Incredible Benefits of Doing Compound Exercises
Walk into any gym today and you’ll see a familiar picture:
Dozens of individuals doing various exercises: squats, deadlifts, bicep curls, leg presses, and more.
At first glance, all exercises appear similar enough, apart from the fact that each emphasizes a specific region of the body.
But, exercises differ in other ways. Specifically, they fall into one of two categories: compound and isolation lifts.
Today, we’ll go over the former and what benefits they offer. Let’s dive in.
What Are Compound Exercises
Compound exercises are those that train multiple muscle groups and work around more than one joint. For example, squats are a compound exercise because they train the quadriceps, glutes, hamstrings, back, abs, shoulders, arms, and other muscles. They also involve multiple joints: the ankles, knees, hips, shoulders, elbows, and wrists.
In contrast to the squat, a simple leg extension is an isolation exercise. It primarily trains the quadriceps and works around one joint: the knee.
In most compound exercises, one muscle group serves as the primary mover, and multiple other groups assist in balancing your body and moving the weight. To use the squat as an example again, our quadriceps (the large four-headed muscle situated on the front side of the thigh) are the primary movers. But our glutes, hamstrings, back, shoulders, arms, and abs assist with moving the weight and keeping up stable.
6 Impressive Benefits of Doing Compound Exercises Regularly
- They Get You Strong
There is no way around it:
Doing compound exercises is the single best way to get strong. Compound exercises involve multiple muscles, which naturally allows us to train with heavier weights. Using heavier weights allows us to improve our neuromuscular capacity much better and more safely.
For example, lateral raises are an isolation exercise that adds mass to your shoulders. But you can’t use heavy weights because only the shoulder works. In contrast, the overhead press is much better for building pressing strength because it also involves your triceps, chest, and core musculature.
On that same note:
- They Train Multiple Muscle Simultaneously
A considerable benefit of compound exercises is that you get to train a range of muscle groups together. This makes your workouts quicker and more efficient.
Take, for example, the back, biceps, shoulders, chest, and triceps. To train each muscle group effectively, you can do one to two isolation exercises for each. For example:
- Bicep curls
- Tricep extensions
- Lateral raises
And so on.
But you can also train these same muscle groups with two compound exercises: a bent-over barbell row and a flat bench press. Instead of doing countless exercises, you can do two and achieve nearly the same effect.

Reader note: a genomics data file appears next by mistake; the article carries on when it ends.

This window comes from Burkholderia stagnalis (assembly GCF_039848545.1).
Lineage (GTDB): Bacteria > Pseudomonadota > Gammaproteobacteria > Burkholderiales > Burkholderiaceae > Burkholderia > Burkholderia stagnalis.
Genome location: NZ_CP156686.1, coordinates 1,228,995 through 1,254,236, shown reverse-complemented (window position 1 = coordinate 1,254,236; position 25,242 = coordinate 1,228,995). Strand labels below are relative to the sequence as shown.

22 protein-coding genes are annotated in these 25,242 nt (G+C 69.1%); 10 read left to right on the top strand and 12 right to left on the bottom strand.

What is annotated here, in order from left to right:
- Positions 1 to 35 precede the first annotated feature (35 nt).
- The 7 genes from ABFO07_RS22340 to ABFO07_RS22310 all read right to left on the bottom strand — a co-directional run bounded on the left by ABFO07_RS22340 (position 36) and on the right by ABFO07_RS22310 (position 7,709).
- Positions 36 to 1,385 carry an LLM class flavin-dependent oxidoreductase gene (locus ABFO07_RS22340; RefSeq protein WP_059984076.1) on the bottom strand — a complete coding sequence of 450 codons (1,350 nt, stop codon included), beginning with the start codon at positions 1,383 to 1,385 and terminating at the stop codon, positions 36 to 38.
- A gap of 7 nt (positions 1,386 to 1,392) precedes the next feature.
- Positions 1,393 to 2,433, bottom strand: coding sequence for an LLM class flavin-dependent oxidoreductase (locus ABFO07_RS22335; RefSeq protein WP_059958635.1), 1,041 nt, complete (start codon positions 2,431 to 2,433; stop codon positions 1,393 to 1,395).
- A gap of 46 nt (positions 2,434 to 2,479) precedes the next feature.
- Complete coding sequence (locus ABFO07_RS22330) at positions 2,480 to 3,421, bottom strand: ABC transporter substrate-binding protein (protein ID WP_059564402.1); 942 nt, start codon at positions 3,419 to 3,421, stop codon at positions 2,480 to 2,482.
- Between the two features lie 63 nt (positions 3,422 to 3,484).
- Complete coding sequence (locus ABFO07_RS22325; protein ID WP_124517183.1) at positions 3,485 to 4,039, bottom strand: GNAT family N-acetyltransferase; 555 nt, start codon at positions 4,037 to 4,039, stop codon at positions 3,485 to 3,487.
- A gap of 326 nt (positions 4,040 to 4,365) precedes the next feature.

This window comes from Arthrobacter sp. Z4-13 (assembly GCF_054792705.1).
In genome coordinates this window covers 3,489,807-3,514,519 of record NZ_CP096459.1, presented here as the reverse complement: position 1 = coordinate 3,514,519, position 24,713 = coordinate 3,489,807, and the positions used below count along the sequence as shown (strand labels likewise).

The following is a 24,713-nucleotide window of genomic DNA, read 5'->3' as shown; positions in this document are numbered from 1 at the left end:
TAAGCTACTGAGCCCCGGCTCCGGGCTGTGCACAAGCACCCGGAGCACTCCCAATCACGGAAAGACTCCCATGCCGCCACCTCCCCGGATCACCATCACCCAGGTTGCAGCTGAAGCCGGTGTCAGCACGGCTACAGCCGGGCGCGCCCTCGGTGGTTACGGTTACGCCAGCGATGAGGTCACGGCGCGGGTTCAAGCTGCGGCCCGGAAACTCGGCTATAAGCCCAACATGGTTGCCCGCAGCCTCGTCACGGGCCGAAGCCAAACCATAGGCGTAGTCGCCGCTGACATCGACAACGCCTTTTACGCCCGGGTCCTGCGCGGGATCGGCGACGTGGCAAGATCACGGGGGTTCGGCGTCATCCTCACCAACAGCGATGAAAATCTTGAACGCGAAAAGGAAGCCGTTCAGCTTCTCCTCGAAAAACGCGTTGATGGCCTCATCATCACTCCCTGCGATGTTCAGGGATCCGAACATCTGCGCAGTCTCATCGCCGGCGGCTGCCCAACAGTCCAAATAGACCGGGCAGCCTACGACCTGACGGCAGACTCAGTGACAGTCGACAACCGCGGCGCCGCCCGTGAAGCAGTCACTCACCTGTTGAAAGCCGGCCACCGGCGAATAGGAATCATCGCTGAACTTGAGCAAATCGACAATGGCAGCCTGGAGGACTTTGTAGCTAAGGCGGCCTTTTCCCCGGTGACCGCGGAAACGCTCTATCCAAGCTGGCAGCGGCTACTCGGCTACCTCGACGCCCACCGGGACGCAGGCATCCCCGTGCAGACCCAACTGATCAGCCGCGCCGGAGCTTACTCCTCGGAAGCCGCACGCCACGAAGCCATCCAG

- They Improve Intermuscular Coordination
Compound exercises train our muscles as they are intended to work: together. More specifically, compound exercises teach our muscles how to produce force together and help us move in particular patterns.
For example, the barbell squat is a valuable exercise because it teaches the entire lower body how to work together. Plus, it forces the upper body to keep us balanced while we are producing force. This makes us balanced and more explosive.
- You Make Better Progress (And Track It More Easily)
A significant benefit of doing compound exercises is that we get to see improvements more quickly. This makes it easier for us to track actual progress and stay motivated in the long run.
To illustrate this, let’s look at two quadricep exercises: the squat and seated leg extension.
While we can’t argue that leg extensions do a poor job of training our quadriceps, seeing progress happens slowly because we only get to use one muscle group. In contrast, the squat also involves other muscle groups and allows us to use heavier weights. As a result, we get to see improvements more quickly, stay motivated, and track our progress easily.
- They Make Your Training More Efficient
What’s the number one excuse people make for not exercising? Yes, yes. There are many of them. But what’s the most popular one? That’s right:
“I don’t have the time to exercise.”
Well, compound lifts are amazing precisely because they allow you to have fantastic workouts in little time. Don’t have an hour to train? No problem. Do a few sets of squats and Romanian deadlifts.
Don’t even have time for two exercises? Do four sets of heavy deadlifts, and you’ll train your entire body in 20 minutes or less.
- They Burn Some Calories
The final benefit worth mentioning today is the caloric burn. While compound lifts don’t burn as many calories as cardio does, they are still great in that regard.According to research, doing just a few sets of heavy deadlifts can help you burn over 100 calories. Not too bad for a minute or two of actual training. Plus, that’s just the caloric burn of one exercise. If you add several of them, you can quickly burn 300, 400, even 500 calories in a good weight training session.